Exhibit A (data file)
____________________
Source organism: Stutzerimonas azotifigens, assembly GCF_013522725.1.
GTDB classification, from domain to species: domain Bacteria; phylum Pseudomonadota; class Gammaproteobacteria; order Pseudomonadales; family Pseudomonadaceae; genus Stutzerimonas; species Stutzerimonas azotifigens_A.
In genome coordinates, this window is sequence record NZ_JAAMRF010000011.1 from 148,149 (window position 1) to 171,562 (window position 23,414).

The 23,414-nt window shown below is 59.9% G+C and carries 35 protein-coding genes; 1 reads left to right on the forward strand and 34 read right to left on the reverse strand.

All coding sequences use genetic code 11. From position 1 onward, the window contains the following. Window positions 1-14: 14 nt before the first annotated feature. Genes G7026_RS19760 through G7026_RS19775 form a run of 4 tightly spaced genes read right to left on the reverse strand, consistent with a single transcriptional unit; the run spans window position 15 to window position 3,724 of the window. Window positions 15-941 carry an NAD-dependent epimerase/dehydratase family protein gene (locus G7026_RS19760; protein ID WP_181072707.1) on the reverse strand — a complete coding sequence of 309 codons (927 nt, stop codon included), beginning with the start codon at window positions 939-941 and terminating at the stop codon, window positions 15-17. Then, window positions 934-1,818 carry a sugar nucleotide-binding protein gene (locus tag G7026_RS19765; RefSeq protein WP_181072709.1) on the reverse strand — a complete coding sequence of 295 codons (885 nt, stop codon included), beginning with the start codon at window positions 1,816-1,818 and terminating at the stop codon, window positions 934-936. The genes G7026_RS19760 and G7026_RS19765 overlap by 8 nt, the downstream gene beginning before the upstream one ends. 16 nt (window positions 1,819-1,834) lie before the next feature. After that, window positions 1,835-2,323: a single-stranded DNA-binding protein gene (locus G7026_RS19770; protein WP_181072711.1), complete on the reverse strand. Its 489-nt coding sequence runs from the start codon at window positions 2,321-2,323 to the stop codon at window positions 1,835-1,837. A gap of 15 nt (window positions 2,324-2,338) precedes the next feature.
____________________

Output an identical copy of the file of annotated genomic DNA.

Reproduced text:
Source organism: Stutzerimonas azotifigens, assembly GCF_013522725.1.
GTDB classification, from domain to species: domain Bacteria; phylum Pseudomonadota; class Gammaproteobacteria; order Pseudomonadales; family Pseudomonadaceae; genus Stutzerimonas; species Stutzerimonas azotifigens_A.
In genome coordinates, this window is sequence record NZ_JAAMRF010000011.1 from 148,149 (window position 1) to 171,562 (window position 23,414).

The 23,414-nt window shown below is 59.9% G+C and carries 35 protein-coding genes; 1 reads left to right on the forward strand and 34 read right to left on the reverse strand.

All coding sequences use genetic code 11. From position 1 onward, the window contains the following. Window positions 1-14: 14 nt before the first annotated feature. Genes G7026_RS19760 through G7026_RS19775 form a run of 4 tightly spaced genes read right to left on the reverse strand, consistent with a single transcriptional unit; the run spans window position 15 to window position 3,724 of the window. Window positions 15-941 carry an NAD-dependent epimerase/dehydratase family protein gene (locus G7026_RS19760; protein ID WP_181072707.1) on the reverse strand — a complete coding sequence of 309 codons (927 nt, stop codon included), beginning with the start codon at window positions 939-941 and terminating at the stop codon, window positions 15-17. Then, window positions 934-1,818 carry a sugar nucleotide-binding protein gene (locus tag G7026_RS19765; RefSeq protein WP_181072709.1) on the reverse strand — a complete coding sequence of 295 codons (885 nt, stop codon included), beginning with the start codon at window positions 1,816-1,818 and terminating at the stop codon, window positions 934-936. The genes G7026_RS19760 and G7026_RS19765 overlap by 8 nt, the downstream gene beginning before the upstream one ends. 16 nt (window positions 1,819-1,834) lie before the next feature. After that, window positions 1,835-2,323: a single-stranded DNA-binding protein gene (locus G7026_RS19770; protein WP_181072711.1), complete on the reverse strand. Its 489-nt coding sequence runs from the start codon at window positions 2,321-2,323 to the stop codon at window positions 1,835-1,837. A gap of 15 nt (window positions 2,324-2,338) precedes the next feature.